The lobbyists for the National Association of Realtors sure earned their fee this go-round. Not only did Congress agree to extend through April, 2010 the existing $8,000 tax credit for first-time home buyers scheduled to expire at the end of this month, but now we’re going to all pay for existing homeowners to have a similar tax break. In the new bill President Obama was slated to sign today — the housing credit legislation was tacked onto legislation extending unemployment benefits — existing homeowners will be able to claim a $6,500 tax credit if they buy a new home they intend to use as their primary residence.
Congress also decided to swing the door wide open for more Americans to get in on both tax breaks by dramatically increasing the income limit for the credit. Individuals with earnings below $125,000 will now be eligible (up from the current $75,000 limit) and married couples that file a joint tax return with income below $225,000 can claim the credit (up from the current $150,000.) Oh, there is one tough limit: You can use the credit only for homes that cost less than $800,000. When you consider that the average existing home sells for about 75 percent less than that, and that the upper limit for FHA-insured loans in high-cost areas tops out at $729,750, the limit seems sort of beside the point.
What isn’t a small matter is whether this hit to tax revenue — the official estimate is nearly $11 billion over 10 years — is a good use of federal funds when we’re already so deficit-riddled. There have been numerous take-downs of the earlier incarnations of the credit, including the Brookings Institution’s estimate that the tax credit subsidy worked out to about $43,000 per home sale. Just last week Goldman Sachs economist Alec Phillips estimated the subsidy’s price tag at north of $80,000.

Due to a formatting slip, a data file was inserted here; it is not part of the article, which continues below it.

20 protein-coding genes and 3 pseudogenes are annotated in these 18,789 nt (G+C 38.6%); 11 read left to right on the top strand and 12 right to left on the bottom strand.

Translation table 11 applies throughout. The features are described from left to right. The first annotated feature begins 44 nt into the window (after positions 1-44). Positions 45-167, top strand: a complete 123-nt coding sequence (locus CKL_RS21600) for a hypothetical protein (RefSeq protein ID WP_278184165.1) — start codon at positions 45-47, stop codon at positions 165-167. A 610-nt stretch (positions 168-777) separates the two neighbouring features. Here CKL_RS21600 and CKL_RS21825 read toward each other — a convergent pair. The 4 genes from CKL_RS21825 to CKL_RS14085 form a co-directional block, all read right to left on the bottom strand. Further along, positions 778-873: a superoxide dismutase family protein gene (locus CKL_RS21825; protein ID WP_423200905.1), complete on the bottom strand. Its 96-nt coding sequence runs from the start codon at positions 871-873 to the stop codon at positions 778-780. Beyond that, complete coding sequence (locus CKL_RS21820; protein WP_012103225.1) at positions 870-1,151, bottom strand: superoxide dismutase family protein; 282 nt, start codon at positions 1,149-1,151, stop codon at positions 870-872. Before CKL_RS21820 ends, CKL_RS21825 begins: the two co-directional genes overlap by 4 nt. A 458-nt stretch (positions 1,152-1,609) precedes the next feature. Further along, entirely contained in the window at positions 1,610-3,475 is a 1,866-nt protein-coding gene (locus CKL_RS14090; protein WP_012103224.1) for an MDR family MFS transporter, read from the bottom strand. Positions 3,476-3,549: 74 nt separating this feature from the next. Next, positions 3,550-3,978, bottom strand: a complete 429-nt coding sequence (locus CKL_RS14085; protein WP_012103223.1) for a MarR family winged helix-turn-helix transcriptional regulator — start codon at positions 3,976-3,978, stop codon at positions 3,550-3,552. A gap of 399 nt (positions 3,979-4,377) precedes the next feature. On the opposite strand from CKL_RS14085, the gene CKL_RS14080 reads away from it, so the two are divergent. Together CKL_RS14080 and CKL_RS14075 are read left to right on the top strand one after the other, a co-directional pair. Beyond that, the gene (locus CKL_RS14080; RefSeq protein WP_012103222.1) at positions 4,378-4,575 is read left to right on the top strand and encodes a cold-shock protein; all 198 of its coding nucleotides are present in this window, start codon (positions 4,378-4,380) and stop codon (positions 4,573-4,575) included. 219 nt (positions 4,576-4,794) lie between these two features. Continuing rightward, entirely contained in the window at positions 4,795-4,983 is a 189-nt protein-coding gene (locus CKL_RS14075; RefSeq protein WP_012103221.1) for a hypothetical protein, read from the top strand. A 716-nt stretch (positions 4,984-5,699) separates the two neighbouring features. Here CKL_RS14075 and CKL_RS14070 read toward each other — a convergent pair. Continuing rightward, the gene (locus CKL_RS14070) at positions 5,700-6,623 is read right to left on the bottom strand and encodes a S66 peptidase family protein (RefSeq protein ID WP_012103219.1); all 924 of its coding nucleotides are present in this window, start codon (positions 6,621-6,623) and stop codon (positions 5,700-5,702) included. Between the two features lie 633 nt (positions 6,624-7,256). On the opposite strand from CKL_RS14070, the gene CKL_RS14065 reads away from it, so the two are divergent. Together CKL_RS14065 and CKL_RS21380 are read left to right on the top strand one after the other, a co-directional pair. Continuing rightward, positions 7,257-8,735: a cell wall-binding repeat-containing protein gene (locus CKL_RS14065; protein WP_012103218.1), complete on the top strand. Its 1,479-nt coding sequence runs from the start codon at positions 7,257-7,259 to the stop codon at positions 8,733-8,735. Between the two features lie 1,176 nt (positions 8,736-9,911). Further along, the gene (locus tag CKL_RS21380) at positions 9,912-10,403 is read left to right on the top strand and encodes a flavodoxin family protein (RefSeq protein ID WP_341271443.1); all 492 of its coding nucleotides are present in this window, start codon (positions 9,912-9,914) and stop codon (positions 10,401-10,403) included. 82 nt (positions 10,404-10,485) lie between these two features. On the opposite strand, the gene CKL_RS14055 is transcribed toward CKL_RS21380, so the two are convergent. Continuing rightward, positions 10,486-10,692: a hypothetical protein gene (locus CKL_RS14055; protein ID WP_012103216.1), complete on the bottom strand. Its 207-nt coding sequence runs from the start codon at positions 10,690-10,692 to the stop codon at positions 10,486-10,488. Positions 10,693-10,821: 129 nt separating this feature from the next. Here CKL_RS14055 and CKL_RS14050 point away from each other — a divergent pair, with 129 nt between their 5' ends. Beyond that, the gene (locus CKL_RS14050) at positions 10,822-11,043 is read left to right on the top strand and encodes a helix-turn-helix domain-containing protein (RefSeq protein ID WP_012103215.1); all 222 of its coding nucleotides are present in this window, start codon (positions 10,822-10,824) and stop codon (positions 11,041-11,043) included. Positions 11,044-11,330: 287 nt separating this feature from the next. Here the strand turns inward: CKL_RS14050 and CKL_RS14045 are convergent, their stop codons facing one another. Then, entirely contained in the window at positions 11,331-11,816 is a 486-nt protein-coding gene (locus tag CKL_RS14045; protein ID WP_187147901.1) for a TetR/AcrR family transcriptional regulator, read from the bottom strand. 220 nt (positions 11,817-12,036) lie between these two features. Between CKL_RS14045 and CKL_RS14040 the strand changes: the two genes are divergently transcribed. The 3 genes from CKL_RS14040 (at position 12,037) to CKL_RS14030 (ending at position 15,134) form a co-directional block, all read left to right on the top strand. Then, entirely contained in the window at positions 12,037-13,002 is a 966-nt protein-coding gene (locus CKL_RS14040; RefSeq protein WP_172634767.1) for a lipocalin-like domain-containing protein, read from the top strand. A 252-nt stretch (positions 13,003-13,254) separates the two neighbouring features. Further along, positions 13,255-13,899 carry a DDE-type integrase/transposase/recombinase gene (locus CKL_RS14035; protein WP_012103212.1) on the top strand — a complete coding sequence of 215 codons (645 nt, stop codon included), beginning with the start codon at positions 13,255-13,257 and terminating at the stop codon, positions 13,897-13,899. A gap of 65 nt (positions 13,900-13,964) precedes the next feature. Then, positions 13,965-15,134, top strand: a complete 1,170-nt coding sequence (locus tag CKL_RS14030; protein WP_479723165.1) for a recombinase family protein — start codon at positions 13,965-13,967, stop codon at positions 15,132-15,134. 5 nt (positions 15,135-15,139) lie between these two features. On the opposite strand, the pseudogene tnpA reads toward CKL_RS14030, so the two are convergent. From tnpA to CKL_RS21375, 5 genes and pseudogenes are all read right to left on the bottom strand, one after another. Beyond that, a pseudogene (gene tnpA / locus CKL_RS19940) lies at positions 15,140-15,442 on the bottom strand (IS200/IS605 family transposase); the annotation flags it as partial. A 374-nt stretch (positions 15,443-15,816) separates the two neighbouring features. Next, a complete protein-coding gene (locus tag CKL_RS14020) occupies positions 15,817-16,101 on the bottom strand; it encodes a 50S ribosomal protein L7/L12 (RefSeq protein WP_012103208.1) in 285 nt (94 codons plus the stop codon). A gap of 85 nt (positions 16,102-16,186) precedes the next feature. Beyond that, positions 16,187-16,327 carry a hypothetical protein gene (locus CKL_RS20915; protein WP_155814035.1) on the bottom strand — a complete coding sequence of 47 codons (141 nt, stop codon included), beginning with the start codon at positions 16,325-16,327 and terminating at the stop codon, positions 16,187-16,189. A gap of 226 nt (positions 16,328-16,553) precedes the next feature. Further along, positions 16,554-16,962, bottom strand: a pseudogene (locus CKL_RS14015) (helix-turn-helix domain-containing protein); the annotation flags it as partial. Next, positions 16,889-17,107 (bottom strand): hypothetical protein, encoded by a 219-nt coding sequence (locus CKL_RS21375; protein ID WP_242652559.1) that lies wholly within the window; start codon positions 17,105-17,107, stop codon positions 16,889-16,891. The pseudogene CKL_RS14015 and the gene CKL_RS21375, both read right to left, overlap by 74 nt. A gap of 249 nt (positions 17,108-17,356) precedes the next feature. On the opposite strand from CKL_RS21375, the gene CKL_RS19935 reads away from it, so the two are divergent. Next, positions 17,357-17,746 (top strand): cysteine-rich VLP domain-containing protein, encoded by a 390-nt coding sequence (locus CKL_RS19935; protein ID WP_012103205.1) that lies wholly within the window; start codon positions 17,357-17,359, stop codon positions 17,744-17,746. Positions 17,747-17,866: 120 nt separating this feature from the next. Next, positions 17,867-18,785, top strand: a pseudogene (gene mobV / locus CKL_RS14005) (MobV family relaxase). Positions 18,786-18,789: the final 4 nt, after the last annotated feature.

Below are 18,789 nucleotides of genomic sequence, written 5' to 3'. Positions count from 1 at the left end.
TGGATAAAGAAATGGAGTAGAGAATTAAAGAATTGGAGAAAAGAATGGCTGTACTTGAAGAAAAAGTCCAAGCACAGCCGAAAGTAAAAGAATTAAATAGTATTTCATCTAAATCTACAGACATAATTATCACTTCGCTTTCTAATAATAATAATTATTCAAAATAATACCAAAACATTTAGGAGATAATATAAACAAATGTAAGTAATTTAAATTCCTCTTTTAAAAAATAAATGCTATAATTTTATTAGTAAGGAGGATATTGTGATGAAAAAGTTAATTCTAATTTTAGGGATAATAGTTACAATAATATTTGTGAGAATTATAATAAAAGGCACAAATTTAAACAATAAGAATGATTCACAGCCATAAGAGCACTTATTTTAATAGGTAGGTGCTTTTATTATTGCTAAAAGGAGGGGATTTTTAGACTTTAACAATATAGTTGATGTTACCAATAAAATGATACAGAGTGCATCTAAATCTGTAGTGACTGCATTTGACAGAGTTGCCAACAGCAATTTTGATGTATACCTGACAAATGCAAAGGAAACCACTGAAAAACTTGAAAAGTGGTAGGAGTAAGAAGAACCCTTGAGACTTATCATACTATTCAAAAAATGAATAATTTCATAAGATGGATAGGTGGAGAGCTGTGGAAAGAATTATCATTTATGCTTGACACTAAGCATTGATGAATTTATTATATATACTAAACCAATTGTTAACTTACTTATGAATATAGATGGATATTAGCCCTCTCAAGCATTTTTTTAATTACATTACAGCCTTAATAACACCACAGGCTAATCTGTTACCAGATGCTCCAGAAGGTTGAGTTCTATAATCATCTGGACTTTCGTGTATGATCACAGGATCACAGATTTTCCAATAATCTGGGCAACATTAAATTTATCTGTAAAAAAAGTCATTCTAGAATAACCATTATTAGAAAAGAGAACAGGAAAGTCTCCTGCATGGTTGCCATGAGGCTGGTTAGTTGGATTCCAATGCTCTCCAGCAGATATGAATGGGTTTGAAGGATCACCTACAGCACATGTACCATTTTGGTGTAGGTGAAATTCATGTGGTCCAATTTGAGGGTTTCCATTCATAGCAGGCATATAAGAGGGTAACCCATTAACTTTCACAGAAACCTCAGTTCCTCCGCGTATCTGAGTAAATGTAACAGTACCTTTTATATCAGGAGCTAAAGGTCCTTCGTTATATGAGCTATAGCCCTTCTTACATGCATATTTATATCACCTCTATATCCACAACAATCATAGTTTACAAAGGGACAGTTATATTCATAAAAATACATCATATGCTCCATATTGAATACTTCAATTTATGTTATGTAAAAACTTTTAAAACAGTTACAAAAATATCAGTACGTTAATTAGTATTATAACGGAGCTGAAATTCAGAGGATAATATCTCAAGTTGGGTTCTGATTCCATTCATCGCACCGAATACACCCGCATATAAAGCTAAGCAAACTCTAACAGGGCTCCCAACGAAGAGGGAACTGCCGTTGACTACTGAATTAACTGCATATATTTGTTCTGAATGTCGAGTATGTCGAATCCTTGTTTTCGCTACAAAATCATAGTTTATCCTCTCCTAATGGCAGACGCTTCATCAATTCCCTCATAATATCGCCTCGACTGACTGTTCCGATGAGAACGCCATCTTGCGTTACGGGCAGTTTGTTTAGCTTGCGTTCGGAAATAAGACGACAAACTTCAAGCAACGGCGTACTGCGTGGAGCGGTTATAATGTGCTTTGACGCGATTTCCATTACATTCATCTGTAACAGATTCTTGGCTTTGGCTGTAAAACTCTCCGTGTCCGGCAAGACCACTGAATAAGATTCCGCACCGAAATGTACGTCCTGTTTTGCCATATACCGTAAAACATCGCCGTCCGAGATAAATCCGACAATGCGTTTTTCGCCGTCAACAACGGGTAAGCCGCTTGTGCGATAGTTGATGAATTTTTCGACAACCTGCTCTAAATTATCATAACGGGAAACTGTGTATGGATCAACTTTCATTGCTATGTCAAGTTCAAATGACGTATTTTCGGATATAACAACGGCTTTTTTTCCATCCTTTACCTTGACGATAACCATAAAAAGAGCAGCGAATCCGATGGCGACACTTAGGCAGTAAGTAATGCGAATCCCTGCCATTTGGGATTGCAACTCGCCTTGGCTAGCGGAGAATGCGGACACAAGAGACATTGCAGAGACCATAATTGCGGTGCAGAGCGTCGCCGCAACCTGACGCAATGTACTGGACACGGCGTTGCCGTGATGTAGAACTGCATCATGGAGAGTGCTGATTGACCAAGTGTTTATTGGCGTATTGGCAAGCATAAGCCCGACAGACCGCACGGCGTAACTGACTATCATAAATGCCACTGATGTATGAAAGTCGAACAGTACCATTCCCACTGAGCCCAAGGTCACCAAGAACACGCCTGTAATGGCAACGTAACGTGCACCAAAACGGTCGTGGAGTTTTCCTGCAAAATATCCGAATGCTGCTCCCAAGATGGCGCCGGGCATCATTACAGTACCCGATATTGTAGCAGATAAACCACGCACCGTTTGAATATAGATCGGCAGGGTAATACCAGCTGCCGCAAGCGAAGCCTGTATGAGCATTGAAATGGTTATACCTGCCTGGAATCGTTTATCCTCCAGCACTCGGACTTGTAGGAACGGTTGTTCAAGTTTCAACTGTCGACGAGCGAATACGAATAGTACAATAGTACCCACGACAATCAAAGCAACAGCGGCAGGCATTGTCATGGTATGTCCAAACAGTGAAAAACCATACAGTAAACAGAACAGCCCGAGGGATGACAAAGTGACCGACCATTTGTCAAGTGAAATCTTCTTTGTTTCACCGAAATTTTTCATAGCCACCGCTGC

Former IMF economist (and current MIT prof) Simon Johnson also recently delivered a cogent dissection of why the home buyer tax credit is a bad idea in a recent piece for The Washington Post, co-authored with James Kwak. It’s a thoughtful piece that is well worth the read. A small excerpt:
“If someone could not have afforded a house without the tax credit, then what is he or she going to do when the tax credit goes away and the price of the house falls? In effect, the tax credit is a way of making houses temporarily affordable that would not otherwise be affordable, and we know where that leads.”
But Johnson and other economists are no match for the NAR lobby.